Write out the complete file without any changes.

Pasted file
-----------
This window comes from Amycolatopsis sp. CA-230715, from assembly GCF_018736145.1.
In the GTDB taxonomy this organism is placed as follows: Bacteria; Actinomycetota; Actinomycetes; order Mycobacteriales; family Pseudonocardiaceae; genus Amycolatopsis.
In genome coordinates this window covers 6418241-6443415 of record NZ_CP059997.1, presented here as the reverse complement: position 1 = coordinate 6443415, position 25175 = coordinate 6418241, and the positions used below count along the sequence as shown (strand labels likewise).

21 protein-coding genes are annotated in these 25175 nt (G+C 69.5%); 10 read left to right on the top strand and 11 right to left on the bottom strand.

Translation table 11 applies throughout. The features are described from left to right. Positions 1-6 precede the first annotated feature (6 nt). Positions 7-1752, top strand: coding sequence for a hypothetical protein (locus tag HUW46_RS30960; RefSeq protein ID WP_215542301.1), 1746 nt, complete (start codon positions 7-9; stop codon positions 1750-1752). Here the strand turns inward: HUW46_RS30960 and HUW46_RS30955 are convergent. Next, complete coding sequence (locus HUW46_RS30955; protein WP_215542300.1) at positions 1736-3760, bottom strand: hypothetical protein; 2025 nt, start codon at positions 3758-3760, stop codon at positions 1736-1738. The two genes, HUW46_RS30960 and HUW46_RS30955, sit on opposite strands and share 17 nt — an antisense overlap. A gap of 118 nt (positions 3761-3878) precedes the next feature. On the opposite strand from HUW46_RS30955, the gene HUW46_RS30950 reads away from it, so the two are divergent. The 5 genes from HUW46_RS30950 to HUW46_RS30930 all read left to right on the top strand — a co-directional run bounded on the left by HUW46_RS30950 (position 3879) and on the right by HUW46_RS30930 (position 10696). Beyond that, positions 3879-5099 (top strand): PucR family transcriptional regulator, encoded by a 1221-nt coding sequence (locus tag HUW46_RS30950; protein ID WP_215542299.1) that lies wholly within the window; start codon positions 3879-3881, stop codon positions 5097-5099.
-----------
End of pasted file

This window comes from Amycolatopsis sp. CA-230715, from assembly GCF_018736145.1.
In the GTDB taxonomy this organism is placed as follows: Bacteria; Actinomycetota; Actinomycetes; order Mycobacteriales; family Pseudonocardiaceae; genus Amycolatopsis.
In genome coordinates this window covers 6418241-6443415 of record NZ_CP059997.1, presented here as the reverse complement: position 1 = coordinate 6443415, position 25175 = coordinate 6418241, and the positions used below count along the sequence as shown (strand labels likewise).

21 protein-coding genes are annotated in these 25175 nt (G+C 69.5%); 10 read left to right on the top strand and 11 right to left on the bottom strand.

Translation table 11 applies throughout. The features are described from left to right. Positions 1-6 precede the first annotated feature (6 nt). Positions 7-1752, top strand: coding sequence for a hypothetical protein (locus tag HUW46_RS30960; RefSeq protein ID WP_215542301.1), 1746 nt, complete (start codon positions 7-9; stop codon positions 1750-1752). Here the strand turns inward: HUW46_RS30960 and HUW46_RS30955 are convergent. Next, complete coding sequence (locus HUW46_RS30955; protein WP_215542300.1) at positions 1736-3760, bottom strand: hypothetical protein; 2025 nt, start codon at positions 3758-3760, stop codon at positions 1736-1738. The two genes, HUW46_RS30960 and HUW46_RS30955, sit on opposite strands and share 17 nt — an antisense overlap. A gap of 118 nt (positions 3761-3878) precedes the next feature. On the opposite strand from HUW46_RS30955, the gene HUW46_RS30950 reads away from it, so the two are divergent. The 5 genes from HUW46_RS30950 to HUW46_RS30930 all read left to right on the top strand — a co-directional run bounded on the left by HUW46_RS30950 (position 3879) and on the right by HUW46_RS30930 (position 10696). Beyond that, positions 3879-5099 (top strand): PucR family transcriptional regulator, encoded by a 1221-nt coding sequence (locus tag HUW46_RS30950; protein ID WP_215542299.1) that lies wholly within the window; start codon positions 3879-3881, stop codon positions 5097-5099.